Bob served as USAWOA National President from 1980 until 1982, during the growing period of our Association. He was instrumental in our Association’s goal of changing the Warrant Officer culture from technical officers to officer technicians, emphasizing the need for continued schooling and training as officers. He also served as interim Executive Director in 2004, during the search for a permanent Executive Director. His work ethic and dedication resulted in his mentoring national officers since our inception. A prime example is his decades of service on the finance committee, where his experience was crucial to the formulation and execution of USAWOA annual budgets. In all of his mentoring roles, he has been recognized as the supreme voice of reasoned experience and wisdom.

Because of his interest in education, Bob organized the Association’s scholarship activities. As the program grew he founded the USAWOA Scholarship Foundation (USAWOASF), established as a separate non-profit entity, and served as its Chairman. He personally managed the investment of foundation funds, selection criteria, and selection boards. He also managed the distribution of awards to scholars, wrote USAWOASF update articles, and marketed the program. During Bob’s final illness, he personally trained a new chairman from the current USAWOASF board of directors, to ensure a smooth transition.

I would be remiss if I didn’t include the relationship that Bob developed with the Pentagon Federal Credit Union (PenFed), and the benefits USAWOA enjoyed from that relationship. Bob initially expressed a desire to serve on the board of directors of PenFed, after discovering that a Warrant Officer had never served on that body. He applied for that position and was informed that the board would not hold an election, because the current members were all running for another term. He also learned that individuals could be nominated by petition. USAWOA published a petition notice in the NEWSLINER, stating that fellow Warrant Officer Bob Scott was qualified and requested petitions be signed and submitted, along with his resume, for the board of director’s position.

Bob was appointed to the 13 member PenFed Board of Directors, serving for 40 years in responsible positions and culminating as Vice Chairman of the Board and Chairman of the PenFed Foundation, which serves our wounded warriors. This action, 40 years ago, opened the door for the USAWOA affinity partnership program with PenFed. It was the first affinity partnership in PenFed history, and became the model for future PenFed affinity programs with other organizations such as the Military Officers Association of America (MOAA) and other organizations.

Bob further expanded this corporate partnership, resulting in PenFed hosting the USAWOA’s first web presence, at no cost to the Association. PenFed also sponsored displays at our annual meeting, purchased advertising in our NEWSLINER, and supported numerous other programs during the early years of the Association. Due in large part to Bob’s continued involvement, the relationship expanded over decades, building a rock-solid (and mutually beneficial) bond between the two organizations.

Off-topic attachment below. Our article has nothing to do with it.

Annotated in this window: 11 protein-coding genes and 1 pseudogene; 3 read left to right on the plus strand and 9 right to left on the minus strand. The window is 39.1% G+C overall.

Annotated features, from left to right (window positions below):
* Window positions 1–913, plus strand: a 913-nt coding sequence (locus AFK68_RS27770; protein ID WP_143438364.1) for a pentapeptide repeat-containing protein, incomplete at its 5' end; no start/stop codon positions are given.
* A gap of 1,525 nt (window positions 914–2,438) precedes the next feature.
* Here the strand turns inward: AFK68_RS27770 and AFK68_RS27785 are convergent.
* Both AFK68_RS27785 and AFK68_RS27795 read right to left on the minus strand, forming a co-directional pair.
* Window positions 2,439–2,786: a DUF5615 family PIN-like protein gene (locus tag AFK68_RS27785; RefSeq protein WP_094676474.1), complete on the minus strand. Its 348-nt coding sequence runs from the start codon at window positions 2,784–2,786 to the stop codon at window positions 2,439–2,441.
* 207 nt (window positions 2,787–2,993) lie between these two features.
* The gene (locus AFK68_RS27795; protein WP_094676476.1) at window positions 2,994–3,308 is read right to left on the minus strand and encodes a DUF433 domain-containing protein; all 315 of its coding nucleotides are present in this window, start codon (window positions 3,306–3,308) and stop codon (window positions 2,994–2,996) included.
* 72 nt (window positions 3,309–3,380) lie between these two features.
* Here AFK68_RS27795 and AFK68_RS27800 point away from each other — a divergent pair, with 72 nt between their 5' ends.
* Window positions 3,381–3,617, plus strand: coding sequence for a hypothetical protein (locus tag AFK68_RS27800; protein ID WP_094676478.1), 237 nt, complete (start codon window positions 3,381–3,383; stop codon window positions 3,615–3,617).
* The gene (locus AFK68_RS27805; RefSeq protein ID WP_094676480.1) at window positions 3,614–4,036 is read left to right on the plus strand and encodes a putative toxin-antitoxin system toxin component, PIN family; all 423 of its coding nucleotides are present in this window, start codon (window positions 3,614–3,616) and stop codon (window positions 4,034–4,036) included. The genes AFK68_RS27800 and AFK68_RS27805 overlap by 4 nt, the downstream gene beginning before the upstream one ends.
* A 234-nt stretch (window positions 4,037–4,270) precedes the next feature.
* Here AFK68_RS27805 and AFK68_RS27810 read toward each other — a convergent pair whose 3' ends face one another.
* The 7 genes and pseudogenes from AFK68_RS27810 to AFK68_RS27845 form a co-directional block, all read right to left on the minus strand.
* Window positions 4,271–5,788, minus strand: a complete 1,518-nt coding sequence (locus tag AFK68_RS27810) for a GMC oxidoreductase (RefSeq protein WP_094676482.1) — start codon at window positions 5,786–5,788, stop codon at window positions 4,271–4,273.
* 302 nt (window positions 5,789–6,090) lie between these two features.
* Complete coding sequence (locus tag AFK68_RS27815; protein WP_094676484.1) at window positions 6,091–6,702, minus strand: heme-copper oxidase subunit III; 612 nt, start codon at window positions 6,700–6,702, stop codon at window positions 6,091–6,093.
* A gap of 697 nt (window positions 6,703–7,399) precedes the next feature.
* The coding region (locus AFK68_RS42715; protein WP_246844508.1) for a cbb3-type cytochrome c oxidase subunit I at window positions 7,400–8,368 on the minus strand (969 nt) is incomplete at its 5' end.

Two recent examples of this occurred in June 2013 and February 2015. In 2013, USAWOA and PenFed expanded their existing partnership, generating much-needed additional financial resources to USAWOA. As a gesture of good will (and sincere support of a worthy cause), USAWOA pledged $25,000 to support the PenFed Foundation’s Defenders Lodge in Palo Alto, CA. In February 2015, PenFed generously donated $25,000 to the USAWOASF. Today, scores of USAWOA Members enjoy a variety of valuable services from PenFed, including low interest rate, co-branded USAWOA/PenFed Visa Defenders Cards – these alone generate more than $4,000 per year in much-needed additional revenue to the Association, through rebates from PenFed. None of these great benefits would exist without the blood, sweat and tears of Bob Scott.

I close this article with memories of a man whose life was dedicated to others. My friendship with Bob and his family was built on a bond of mutual respect, admiration, and the obvious love of his family. Entering adulthood as a high-school dropout, Bob went on to receive his Bachelor’s and Master’s degrees, and was a graduate of the Federal Executive Institute. He was a senior executive fellow at Harvard University, in 1993. On the civilian side, he was a graduate of the Credit Union Director’s Leadership Educator (LE) program, and the Australian Development Educator (DE) Program.

Bob served as an infantryman in Korea, a distinguished Warrant Officer, a dedicated civil servant (at the highest levels), and volunteered his services on the board of directors of PenFed, the second largest credit union in the U.S. As a leader in the USAWOA he was awarded the Association’s Honorable Order of the Eagle Rising (gold level) and was designated as President Emeritus. He was also inducted into the Eagle Rising Society by the Warrant Officer Career College, and was inducted into the Defense Credit Union Hall of Fame. No matter the capacity, he was always highly regarded as a dedicated member of any entity he served on – and his opinion was always sought at the highest levels of leadership. I have been privileged to benefit from his mentorship and professionalism. I know of no other person who has brought so much talent, integrity, tenacity, and dedication to any task he assumes. He has left a prolific legacy for all, and will be sorely missed.